About Adoptee Rage

Statistics Identify large populations of Adoptees in prisons, mental hospitals and committed suicide.
Fifty years of scientific studies on child adoption resulting in psychological harm to the child and
poor outcomes for a child's future.
Medical and psychological attempts to heal the broken bonds of adoption, promote reunions of biological parents and adult children. The other half of attempting to repair a severed Identity is counselling therapy to rebuild the self.

Wednesday, April 10, 2013

Murder of Foreign Born Adopted Children,Foreign Adoption Failure,Foreign Born Adoptee's

Adoptee Rage              Murder of Foreign Born Adopted Children

Question to foreign born adoptee's:
#1. How do foreign born children feel about being adopted?
#2. Why do Americans adopt children abroad?
#3 What studies have been done on the impact/outcomes?
#4 Does the"Ownership of Adoptees"apply to foreign born?
#5 What are the main problems of adoptive parents,go abroad?




On the morning of July 1, 2005, Hilt was packing for a family vacation, all the while downing one beer after another and growing increasingly aggravated and impatient with Nina's antics. "Everything she did just got to me," Hilt said. When Hilt caught her reaching into her diaper and smearing feces on the walls and furniture, "a year and a half of frustration came to a head," Hilt says. "I snapped. I felt this uncontrollable rage."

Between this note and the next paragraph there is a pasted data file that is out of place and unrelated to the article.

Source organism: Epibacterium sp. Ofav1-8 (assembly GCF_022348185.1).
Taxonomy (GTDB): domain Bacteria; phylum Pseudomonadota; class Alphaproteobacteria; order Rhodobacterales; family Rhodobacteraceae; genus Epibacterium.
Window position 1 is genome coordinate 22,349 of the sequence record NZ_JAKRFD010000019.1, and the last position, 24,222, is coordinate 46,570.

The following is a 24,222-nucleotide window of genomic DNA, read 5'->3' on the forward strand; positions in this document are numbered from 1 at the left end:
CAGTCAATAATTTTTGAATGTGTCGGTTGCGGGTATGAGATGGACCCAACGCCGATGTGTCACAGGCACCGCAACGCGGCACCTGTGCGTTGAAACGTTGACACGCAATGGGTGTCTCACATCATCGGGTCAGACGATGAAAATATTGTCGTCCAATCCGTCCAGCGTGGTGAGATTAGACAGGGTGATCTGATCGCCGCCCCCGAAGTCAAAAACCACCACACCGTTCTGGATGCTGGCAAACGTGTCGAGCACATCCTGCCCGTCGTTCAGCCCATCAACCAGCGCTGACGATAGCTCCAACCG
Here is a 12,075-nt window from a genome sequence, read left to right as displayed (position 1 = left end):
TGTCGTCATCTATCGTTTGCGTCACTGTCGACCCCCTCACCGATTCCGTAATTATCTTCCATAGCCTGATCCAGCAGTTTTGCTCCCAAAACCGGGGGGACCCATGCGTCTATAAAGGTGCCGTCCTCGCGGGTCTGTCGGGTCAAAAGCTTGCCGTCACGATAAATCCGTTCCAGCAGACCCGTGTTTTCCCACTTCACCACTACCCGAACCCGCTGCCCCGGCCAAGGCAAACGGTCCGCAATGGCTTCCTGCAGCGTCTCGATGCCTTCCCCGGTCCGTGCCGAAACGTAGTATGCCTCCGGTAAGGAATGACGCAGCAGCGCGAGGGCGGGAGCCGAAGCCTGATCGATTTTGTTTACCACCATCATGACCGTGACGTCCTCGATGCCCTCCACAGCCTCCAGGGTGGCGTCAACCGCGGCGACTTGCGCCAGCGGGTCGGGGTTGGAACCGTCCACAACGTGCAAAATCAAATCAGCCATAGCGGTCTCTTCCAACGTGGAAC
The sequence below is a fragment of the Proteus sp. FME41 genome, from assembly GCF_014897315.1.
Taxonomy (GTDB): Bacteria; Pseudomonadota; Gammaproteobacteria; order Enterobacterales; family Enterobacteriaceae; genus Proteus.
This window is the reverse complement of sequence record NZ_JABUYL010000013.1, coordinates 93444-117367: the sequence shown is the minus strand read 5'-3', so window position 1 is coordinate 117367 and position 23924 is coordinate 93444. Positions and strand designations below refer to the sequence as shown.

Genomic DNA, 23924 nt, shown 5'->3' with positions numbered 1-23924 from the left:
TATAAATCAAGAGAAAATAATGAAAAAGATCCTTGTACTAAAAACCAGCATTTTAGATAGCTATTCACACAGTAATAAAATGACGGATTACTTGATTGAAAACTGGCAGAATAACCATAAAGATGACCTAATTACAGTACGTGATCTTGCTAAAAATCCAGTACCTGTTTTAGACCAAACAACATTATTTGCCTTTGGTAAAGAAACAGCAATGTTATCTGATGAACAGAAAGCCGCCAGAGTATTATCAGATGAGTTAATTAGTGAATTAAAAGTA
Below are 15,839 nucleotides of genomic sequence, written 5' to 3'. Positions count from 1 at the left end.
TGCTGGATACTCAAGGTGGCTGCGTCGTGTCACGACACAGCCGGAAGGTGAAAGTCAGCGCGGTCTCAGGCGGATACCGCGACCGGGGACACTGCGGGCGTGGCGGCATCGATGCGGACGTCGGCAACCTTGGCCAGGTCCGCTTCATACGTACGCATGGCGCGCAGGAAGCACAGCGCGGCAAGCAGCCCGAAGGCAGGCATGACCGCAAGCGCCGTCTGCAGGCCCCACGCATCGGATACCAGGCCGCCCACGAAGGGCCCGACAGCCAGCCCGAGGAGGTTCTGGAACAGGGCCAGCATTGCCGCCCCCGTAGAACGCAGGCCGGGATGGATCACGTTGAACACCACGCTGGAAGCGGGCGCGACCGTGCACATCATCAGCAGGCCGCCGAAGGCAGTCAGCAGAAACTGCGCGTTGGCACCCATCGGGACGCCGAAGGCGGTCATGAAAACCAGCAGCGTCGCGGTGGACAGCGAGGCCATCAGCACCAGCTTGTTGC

Then Hilt did something unthinkable. She grabbed Nina around the neck, shook her and then dropped her to the floor, where she kicked her repeatedly before dragging her up to her room, punching her as they went. "I had never hit a child before," she says. "I felt horrible and promised myself that this would never happen again." But it was too late for that. Nina woke up with a fever, and then started vomiting. The next day she stopped breathing. By the time the ambulance got the child to the hospital, she was dead.
This poorly written story tells how a child is murdered by the adopting parent. 
While avoiding accountability of adopting parents who go over 
seas to buy a child that can not find their real family in the future. 
The writer tries to persuade the reader that this situation is rare, not common and 
unusual, Trying not to disrupt the business as usual of buying foreign children. 
The article points the blame at "those people" who tricked ,lied and manipulated 
the innocent adopting parents.....but the child was still alive in "those people's" 
care. The business of adopting foreign children is great and thriving.
Hilt's story is awful—and rare—but sadly it is not unique. Adopting a child from another country is usually a positive, enriching experience for both the child and the parent. Over the last 20 years, foreign adoption has become more popular, and Americans now adopt about 20,000 children from Guatemala, China, Russia and other nations each year. (In the last few years, as restrictions and red tape have increased in some countries, the number of overseas adoptions has begun to drop.) Longitudinal studies show that most of these kids do quite well, but in a small but significant number of cases, things go very badly. Since the early 1990s, the deaths of 14 Russian children killed by their adoptive parents have been documented. (That disclosure was partly responsible for Russia's decision in 2006 to suspend its intercountry adoption program while it underwent review.)